Fall in Paris is hard to describe. It is no different from home in that the leaves fall from the trees in vibrant colors of yellow, red, orange, and speckled green; the wind blows with a chill that makes you grab a pair of gloves, a hat and a scarf on your way out the door; you are forced to put those oh so cute sandals that you wore all summer away to hibernate for the upcoming winter; you reach for a warm cup of Joe rather than a refreshing cold beverage to quench your thirst; the smell of a wood burning fireplace lingers in your nostrils; holiday decorations begin to peek their heads out of their 10 month slumber; and there is a quite hush that takes over the city in the blustery evenings. But (actually a HUGE but), there is just something different about Paris.
Maybe it’s the way those ornate terraces catch the shadows of the overcast fall sky when the sun peeks through for that split moment. Or how the lights flicker along the Seine and those monstrous monuments when the sun lays down to rest along the horizon. Or how the cobblestone streets become even more vibrant and lustrous when they contrast against the bright leaves piled on top of them…
All I know is that there is a serene darkness that is cast over this city in the fall weeks that I cannot quite describe. It’s not a darkness in one of those creepy Edgar Allan Poe sorts of ways, but rather a darkness with a warmth that seems familiar, comfortable, even calming. You just feel, hmm. At peace. It is a peace so relevant that I well up with tears when I take a moment to stand still and listen to the sounds of the leaves whoosh in the wind, or the footsteps of the Parisians bustling around me, or the French language as it glides off the tongue, or the toots and beep, beeps from the cars as they swerve around pedestrians who cross in their path. Fall in Paris has most certainly and quite quickly become my favorite season of all.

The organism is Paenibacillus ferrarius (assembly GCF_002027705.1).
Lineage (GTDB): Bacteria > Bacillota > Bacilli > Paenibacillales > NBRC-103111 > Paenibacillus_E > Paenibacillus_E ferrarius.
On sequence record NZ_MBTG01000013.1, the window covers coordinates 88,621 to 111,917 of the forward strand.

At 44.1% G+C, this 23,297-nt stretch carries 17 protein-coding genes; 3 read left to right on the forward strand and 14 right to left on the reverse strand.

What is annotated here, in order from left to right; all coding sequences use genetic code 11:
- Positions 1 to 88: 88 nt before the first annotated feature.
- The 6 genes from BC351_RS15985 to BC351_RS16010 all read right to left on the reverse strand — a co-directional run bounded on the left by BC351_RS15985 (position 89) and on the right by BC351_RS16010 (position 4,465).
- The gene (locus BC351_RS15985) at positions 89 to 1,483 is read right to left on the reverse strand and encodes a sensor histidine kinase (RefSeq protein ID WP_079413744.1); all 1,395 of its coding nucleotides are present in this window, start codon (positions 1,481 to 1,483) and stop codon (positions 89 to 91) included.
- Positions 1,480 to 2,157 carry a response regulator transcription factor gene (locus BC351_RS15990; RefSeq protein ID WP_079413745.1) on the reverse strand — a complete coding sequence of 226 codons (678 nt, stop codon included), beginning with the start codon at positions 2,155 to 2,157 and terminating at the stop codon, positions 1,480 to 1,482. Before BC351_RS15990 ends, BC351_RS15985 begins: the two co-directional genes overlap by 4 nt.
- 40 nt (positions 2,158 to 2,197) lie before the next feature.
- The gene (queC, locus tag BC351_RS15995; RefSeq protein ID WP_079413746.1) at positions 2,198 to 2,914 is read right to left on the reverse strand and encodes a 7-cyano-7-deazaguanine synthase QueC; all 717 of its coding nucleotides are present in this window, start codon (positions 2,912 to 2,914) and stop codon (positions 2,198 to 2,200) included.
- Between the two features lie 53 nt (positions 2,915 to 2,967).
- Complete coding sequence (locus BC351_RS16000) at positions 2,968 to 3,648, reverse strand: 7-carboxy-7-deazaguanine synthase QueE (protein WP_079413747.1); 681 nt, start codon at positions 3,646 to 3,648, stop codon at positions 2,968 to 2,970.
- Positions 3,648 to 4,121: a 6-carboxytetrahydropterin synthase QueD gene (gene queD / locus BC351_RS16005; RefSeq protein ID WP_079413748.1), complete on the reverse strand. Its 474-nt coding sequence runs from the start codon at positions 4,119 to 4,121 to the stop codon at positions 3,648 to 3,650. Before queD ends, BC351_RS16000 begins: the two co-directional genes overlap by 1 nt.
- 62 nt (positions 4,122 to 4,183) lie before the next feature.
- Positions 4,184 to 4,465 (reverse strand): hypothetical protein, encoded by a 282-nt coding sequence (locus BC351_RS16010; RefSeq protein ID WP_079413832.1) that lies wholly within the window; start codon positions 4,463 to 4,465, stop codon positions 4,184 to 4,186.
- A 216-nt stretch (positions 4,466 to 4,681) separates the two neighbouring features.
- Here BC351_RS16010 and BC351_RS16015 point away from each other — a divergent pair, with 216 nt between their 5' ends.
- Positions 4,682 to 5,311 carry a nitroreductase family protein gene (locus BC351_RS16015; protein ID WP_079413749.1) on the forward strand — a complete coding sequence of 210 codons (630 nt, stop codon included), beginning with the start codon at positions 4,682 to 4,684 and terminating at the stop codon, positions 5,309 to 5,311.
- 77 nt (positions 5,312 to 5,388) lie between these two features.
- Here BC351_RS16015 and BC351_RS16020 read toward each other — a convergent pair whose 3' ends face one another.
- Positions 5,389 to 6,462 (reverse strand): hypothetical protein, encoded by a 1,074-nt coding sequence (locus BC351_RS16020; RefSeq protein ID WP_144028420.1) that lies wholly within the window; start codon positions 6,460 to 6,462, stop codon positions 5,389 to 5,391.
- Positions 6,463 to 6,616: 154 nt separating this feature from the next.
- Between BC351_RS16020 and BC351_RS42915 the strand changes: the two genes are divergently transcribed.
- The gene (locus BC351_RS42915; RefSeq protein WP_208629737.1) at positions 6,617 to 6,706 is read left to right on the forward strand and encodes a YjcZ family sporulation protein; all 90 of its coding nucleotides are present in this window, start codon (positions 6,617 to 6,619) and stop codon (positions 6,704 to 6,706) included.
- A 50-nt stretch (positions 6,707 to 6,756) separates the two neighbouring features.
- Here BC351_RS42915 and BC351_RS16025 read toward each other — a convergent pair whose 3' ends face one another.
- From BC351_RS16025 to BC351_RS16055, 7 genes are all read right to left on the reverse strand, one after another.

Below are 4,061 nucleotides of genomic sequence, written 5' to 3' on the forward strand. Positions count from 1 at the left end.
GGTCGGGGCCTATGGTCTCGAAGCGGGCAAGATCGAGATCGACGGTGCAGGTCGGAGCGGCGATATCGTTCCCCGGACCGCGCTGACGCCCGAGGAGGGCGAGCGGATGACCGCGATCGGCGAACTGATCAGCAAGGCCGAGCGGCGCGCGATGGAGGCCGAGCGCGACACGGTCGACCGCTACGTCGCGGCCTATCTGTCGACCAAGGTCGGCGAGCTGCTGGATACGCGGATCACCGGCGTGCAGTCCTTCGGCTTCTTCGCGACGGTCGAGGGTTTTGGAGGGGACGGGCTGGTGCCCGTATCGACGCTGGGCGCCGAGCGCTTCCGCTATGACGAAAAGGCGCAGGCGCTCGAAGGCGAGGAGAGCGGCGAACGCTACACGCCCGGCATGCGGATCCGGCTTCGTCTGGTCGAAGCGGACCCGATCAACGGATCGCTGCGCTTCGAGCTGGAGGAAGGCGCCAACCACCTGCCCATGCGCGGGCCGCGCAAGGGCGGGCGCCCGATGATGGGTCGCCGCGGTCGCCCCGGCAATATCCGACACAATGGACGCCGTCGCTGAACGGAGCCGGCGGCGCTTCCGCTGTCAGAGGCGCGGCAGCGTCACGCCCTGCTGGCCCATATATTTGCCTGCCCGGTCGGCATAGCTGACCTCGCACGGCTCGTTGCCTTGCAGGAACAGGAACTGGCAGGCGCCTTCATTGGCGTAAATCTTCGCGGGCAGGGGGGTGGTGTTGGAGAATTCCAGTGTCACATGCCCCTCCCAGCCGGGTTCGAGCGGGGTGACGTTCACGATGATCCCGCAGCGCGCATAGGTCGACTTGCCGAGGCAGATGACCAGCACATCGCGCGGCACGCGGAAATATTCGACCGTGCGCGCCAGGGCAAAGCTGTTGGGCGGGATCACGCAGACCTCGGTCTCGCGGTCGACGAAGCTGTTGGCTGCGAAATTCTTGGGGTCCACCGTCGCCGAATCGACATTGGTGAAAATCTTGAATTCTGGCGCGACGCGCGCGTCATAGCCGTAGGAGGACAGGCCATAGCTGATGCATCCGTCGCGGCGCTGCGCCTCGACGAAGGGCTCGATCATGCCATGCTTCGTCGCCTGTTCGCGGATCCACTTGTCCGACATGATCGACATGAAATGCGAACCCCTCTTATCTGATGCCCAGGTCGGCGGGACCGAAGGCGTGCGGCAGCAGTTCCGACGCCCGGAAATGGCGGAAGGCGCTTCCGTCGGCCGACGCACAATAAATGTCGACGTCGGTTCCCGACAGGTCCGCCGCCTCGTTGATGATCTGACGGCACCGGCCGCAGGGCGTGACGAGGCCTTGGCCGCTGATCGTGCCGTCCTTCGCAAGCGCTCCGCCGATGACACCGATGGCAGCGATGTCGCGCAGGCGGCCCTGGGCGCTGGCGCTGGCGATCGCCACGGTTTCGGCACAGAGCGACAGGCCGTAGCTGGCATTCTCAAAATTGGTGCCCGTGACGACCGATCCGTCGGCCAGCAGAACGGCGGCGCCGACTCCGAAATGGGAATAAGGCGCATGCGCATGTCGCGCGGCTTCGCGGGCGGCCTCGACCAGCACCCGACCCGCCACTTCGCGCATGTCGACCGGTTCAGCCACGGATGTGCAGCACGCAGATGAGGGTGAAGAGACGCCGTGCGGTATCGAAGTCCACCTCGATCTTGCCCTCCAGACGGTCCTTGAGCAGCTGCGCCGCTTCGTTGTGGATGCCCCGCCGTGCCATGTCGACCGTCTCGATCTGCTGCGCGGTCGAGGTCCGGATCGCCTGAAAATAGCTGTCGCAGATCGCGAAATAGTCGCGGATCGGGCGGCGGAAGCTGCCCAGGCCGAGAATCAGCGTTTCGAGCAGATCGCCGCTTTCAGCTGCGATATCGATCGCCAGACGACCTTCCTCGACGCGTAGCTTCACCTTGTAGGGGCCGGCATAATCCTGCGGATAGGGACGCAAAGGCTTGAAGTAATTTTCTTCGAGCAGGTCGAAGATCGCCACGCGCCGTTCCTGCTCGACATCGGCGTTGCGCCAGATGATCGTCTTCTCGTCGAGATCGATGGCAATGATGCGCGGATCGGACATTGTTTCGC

Lucky enough for me this year, this fall, in this moment in my lifetime, I get a chance to spend over a month in Paris during the onset of fall. As I sit here in this full of commotion Starbucks (of all places…really?!) listening to the holiday sounds of Frank Sinatra, Nat King Cole, Dean Martin, and Tony Bennett while writing, and waiting for Rachel to arrive, I watch passers-by out the window, and I am over run with emotion. Tears cling to the edges of my lower eyelids, as I take a moment to once again reflect on the magnitude of the past 5 weeks. It is hard to describe what a moment you’ve waited your whole life for feels like. It is overwhelming. It is joyous. It is eccentric. It is bewildering. It is precious.
Never in my life will I EVER regret this moment. I will forever be grateful for all those who supported me in getting here, and I will forever remember the strength that overtook me to take this leap of faith. Thank you Paris…
And now for the post…